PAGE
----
The New York State Division of Consumer Protection (DCP) and the Department of Public Service are alerting consumers of a phone scam in which scammers are threatening to suspend electricity services unless they receive payment for past due balances. Payment has been requested by means of untraceable services such as money transfer apps, including Cash App.
Scammers may also attempt to steal personal information from unsuspecting victims. In these cases, the caller “spoofs” the official phone number of the Department of Public Service and calls individuals seeking payment for outstanding utility bills to avoid disconnection of service. Pursuant to Governor Cuomo’s March 13th directive, the Department of Public Service worked with the State’s utility companies to ensure no New Yorkers would have their utilities cutoff for nonpayment during the PAUSE. Similar action was taken during Super Storm Sandy, the 2014 Polar Vortex, and the 2008 financial crisis.
“Unfortunately, these types of scams appear from time to time targeting unsuspecting New Yorkers with nefarious tactics, including spoofing official government agencies and utility companies,” said New York State Secretary of State Rossana Rosado. “Be alert and follow some safety tips when you are called or approached by scammers in order to avoid falling victims of tricks to get your hard-earned money.”
Department of Public Service CEO John B. Rhodes said, “It is indeed unfortunate and flat-out wrong that scammers try to take advantage of consumers, and it’s especially true during these uncertain times. Consumers struggling to pay their utility bills should call their utility to understand their rights as consumers and to learn about the shutoff moratorium that is now in place as a result of Governor Cuomo’s swift action to protect consumers.”
In addition, calls have also been reported to be coming from scammers purporting to be from New York electric and gas utilities. The callers ask for consumer information, including utility account numbers, social security numbers, and dates of birth, and request payment for alleged past-due bills. Similar to a Social Security scam detailed in June of 2019, in these cases the caller “spoofs” official phone numbers of state agencies or utility companies call individuals seeking information that could be used to steal identities. Spoofing is when a caller deliberately falsifies the information transmitted to a caller ID display to disguise their identity, according to the Federal Communications Commission. In actuality, the call could be coming from anywhere in the world.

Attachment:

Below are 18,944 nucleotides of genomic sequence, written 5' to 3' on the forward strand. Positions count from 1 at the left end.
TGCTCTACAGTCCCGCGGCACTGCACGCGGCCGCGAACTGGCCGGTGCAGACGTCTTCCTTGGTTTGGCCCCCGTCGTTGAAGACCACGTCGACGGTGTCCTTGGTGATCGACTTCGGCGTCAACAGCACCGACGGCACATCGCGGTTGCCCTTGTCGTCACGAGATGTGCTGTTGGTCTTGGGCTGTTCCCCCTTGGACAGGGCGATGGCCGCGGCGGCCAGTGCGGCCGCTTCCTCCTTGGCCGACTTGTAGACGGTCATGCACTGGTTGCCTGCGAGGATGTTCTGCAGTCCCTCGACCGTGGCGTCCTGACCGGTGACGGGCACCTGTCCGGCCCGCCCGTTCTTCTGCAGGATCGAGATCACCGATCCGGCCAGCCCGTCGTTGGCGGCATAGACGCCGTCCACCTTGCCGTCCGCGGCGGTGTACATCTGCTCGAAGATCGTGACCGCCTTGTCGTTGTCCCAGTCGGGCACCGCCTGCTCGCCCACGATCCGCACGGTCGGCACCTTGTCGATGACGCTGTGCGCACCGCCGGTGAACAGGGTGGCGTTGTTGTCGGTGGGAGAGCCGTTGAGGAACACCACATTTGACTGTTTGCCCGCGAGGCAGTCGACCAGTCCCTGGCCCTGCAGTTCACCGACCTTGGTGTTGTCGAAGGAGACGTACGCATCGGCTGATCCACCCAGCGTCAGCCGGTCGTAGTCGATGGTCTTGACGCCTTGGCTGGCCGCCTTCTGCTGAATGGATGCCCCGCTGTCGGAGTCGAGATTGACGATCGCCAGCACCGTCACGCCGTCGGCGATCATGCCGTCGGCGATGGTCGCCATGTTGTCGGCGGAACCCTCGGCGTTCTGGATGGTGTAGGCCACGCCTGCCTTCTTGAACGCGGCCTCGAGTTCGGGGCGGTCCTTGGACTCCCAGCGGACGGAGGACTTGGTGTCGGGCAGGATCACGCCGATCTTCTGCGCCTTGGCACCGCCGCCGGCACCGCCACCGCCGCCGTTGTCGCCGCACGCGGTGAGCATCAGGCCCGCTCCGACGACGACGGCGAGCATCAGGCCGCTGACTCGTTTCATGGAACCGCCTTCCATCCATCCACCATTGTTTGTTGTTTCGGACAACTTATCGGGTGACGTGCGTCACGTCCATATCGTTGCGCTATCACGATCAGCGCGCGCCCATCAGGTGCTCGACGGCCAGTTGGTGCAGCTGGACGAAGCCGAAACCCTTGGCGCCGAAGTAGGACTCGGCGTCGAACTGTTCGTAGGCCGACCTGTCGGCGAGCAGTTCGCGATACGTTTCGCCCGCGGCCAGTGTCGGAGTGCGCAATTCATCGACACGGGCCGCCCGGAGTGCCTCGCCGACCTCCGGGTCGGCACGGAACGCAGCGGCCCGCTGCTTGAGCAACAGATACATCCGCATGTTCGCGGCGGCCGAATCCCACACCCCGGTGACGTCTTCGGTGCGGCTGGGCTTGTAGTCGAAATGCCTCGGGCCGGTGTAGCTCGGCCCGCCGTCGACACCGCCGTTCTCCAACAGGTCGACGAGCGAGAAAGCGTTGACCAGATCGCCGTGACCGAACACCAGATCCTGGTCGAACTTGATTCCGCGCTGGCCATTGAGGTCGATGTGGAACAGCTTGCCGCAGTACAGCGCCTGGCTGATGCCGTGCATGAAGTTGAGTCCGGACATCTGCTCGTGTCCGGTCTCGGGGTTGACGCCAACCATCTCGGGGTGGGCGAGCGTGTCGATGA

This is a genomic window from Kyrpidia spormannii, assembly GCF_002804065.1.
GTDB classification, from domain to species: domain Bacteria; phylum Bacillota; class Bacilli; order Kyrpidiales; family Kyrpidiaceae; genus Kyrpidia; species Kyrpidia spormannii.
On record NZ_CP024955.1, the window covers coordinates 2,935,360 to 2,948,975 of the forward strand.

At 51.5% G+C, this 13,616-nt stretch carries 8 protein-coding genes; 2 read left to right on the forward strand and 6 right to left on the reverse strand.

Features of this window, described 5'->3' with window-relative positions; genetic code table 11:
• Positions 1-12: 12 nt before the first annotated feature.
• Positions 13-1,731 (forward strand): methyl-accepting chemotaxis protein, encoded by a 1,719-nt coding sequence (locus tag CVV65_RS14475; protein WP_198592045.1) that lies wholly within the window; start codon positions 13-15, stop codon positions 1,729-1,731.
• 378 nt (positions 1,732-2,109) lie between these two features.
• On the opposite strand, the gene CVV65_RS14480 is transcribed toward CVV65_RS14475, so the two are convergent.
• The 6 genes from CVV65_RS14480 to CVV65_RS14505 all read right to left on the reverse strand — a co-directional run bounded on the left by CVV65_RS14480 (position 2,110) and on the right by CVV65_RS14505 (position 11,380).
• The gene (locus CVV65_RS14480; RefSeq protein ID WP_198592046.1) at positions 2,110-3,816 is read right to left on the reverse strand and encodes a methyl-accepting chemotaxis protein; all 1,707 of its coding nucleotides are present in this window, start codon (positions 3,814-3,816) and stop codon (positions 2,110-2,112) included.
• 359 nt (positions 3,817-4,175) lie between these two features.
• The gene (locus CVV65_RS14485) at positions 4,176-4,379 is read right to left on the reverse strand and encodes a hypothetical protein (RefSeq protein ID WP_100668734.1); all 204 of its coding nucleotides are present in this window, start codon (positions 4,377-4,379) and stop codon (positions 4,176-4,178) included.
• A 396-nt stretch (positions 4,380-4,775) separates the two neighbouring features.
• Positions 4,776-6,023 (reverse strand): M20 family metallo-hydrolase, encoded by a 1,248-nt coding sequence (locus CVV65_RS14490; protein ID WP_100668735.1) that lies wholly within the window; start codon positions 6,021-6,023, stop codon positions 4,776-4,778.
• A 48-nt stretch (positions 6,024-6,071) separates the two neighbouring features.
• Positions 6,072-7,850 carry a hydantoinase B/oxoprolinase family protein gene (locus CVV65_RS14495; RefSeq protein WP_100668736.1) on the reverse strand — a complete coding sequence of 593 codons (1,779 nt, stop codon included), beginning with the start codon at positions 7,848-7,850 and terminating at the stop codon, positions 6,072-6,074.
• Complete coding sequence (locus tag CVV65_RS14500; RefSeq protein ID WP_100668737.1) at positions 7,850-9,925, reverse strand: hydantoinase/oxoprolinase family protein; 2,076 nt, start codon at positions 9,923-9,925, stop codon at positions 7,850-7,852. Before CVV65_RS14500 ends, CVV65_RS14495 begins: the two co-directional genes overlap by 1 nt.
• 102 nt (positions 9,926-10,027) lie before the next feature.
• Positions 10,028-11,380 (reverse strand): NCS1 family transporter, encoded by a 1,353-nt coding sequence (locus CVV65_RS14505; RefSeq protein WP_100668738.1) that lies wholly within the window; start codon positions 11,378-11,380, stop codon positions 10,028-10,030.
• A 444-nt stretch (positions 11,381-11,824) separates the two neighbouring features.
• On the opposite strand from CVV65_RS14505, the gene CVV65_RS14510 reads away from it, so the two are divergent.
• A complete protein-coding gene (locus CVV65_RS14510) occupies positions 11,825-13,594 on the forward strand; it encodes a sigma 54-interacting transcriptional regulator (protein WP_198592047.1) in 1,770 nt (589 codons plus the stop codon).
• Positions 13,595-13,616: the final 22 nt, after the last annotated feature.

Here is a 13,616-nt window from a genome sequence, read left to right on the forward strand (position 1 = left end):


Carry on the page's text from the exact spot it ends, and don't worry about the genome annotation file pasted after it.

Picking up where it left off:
To avoid falling victim to these scams, consumers should follow the tips below:
Consumers should never give out personal information such as account numbers, Social Security numbers, mother's maiden names, passwords or other identifying information in response to unexpected calls or if they are at all suspicious. Consumers should not respond to any questions, especially those that can be answered with "Yes" or "No." Consumers should exercise caution if they are being pressured for information immediately.
Government agencies and utility companies do not ask for payments via gift cards or cash transfer apps. Gift cards allow scammers to get money without a trace. Real utility companies issue several disconnection warnings before shutting off utilities and they never demand money over the phone or specify a method of payment.
Use call blocking tools from your phone provider and check into apps that block calls. The FCC allows phone companies to block robocalls by default based on reasonable analytics (see fcc.gov/robocalls).
Do not rely on the number that comes up on your phone. Callers can “spoof” the number to look like a government agency or local utility company. If someone has contacted an individual and they are suspicious, they should hang up and go directly to the official website for the agency or utility company or call the number on their utility bill to confirm whether there is a problem with their account.
If a consumer receives this or any other scam calls, they are encouraged to file a complaint with the Division of Consumer Protection.
The New York State Division of Consumer Protection investigates Do Not Call violations and provides voluntary mediation between a consumer and a business when a consumer has been unsuccessful at reaching a resolution on their own. The Consumer Assistance Helpline 1-800-697-1220 is available Monday to Friday from 8:30am to 4:30pm, excluding State Holidays, and consumer complaints can be filed at any time at www.dos.ny.gov/consumerprotection. The Division can also be reached via Twitter at @NYSConsumer or Facebook at www.facebook.com/nysconsumer.